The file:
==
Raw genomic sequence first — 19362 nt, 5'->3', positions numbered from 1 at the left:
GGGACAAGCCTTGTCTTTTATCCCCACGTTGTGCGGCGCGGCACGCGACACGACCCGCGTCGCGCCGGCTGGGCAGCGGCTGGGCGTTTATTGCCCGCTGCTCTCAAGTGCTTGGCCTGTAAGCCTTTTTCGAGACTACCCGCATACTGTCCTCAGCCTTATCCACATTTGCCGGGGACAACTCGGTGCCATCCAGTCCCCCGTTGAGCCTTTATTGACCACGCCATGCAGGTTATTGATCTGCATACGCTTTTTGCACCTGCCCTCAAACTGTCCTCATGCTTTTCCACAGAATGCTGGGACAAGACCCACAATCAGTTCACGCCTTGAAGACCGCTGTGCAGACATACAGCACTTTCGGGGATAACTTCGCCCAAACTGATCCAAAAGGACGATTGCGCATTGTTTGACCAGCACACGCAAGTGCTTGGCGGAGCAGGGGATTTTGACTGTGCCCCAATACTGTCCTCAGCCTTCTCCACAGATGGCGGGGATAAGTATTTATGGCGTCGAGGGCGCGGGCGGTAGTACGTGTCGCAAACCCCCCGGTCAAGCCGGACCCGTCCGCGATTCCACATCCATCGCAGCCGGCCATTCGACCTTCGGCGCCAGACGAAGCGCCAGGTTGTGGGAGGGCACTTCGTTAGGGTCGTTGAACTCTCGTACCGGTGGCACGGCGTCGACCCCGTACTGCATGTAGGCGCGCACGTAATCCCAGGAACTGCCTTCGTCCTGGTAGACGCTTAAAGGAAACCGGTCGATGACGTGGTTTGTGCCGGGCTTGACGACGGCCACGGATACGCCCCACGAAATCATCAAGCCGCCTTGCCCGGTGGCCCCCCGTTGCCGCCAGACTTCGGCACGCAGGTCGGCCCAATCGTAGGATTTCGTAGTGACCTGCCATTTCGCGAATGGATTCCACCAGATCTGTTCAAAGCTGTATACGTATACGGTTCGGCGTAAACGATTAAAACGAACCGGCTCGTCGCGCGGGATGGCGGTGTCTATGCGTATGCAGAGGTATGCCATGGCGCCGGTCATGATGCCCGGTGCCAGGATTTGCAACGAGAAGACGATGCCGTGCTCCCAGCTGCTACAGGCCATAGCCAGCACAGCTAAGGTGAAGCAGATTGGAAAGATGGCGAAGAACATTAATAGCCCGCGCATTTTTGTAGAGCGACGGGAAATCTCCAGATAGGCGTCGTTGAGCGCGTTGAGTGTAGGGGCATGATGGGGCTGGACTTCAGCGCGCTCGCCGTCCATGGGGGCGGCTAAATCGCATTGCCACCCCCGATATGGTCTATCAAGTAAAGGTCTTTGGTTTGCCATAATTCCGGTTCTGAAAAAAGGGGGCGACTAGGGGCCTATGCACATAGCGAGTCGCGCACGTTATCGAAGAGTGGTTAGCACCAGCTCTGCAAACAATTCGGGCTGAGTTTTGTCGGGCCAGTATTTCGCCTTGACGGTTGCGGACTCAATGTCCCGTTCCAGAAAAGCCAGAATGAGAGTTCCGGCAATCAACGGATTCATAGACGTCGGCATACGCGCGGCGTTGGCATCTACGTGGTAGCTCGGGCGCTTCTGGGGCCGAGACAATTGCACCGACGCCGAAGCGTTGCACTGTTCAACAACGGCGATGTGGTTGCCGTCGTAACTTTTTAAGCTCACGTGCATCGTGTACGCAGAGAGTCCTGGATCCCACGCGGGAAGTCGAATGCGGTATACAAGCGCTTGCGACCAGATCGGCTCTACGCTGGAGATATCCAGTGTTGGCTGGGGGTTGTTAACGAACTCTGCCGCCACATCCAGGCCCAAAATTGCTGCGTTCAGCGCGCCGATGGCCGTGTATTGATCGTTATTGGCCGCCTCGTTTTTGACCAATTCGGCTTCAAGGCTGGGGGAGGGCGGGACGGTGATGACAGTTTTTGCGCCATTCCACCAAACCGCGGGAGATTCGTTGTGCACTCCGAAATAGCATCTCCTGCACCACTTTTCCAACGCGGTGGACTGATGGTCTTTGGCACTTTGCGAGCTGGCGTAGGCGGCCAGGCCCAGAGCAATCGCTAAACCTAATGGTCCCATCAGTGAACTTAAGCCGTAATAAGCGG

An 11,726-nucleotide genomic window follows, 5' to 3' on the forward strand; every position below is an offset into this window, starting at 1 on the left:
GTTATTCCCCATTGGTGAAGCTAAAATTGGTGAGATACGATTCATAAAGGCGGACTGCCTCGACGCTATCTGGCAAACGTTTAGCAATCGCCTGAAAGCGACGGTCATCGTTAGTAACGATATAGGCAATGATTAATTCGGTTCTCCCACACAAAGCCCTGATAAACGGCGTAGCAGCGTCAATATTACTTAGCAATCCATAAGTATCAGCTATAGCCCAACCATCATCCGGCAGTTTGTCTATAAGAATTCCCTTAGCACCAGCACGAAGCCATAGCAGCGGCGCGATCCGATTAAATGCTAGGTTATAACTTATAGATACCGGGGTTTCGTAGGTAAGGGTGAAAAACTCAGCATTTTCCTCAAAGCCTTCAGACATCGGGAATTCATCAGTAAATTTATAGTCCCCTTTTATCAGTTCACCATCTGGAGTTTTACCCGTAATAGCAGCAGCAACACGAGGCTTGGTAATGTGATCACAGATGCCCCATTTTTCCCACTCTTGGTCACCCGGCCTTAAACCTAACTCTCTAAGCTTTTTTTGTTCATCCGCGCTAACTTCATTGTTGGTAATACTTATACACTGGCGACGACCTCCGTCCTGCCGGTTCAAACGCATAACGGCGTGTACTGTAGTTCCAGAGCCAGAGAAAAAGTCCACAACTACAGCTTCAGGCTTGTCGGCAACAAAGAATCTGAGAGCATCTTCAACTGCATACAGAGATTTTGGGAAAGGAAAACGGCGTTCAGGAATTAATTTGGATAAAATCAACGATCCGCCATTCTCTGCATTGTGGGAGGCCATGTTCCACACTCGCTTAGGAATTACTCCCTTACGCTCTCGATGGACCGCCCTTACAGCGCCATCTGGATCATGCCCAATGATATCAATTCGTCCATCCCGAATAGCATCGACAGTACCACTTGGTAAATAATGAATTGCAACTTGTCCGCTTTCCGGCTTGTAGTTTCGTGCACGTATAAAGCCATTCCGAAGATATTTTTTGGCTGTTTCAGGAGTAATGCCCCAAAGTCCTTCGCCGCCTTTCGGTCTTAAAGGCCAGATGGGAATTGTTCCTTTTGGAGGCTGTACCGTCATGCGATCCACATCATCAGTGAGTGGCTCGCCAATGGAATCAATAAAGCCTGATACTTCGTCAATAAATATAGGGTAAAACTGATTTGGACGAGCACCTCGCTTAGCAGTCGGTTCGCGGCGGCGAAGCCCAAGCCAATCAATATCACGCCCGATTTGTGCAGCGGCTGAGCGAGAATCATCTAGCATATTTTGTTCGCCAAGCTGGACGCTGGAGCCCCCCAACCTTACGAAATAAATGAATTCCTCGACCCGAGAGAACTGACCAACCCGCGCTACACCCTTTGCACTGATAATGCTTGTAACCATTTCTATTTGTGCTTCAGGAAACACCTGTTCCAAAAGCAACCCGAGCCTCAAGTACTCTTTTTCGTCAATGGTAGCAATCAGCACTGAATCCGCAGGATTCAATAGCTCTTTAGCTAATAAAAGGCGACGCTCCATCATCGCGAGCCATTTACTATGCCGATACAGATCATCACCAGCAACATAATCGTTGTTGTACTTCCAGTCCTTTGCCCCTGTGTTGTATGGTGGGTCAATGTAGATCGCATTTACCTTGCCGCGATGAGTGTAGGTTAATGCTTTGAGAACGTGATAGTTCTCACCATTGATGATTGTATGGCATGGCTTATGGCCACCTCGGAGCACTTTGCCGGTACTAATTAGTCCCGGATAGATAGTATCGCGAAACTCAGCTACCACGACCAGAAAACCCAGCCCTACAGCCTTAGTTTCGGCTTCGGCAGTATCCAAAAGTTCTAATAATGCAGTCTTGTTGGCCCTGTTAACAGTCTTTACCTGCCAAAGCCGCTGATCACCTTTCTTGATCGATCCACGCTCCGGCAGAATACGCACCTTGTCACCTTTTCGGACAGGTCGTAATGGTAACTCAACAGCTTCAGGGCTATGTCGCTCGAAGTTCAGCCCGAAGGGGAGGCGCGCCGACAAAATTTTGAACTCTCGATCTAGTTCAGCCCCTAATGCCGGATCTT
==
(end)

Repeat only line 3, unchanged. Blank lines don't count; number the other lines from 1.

An 11,726-nucleotide genomic window follows, 5' to 3' on the forward strand; every position below is an offset into this window, starting at 1 on the left: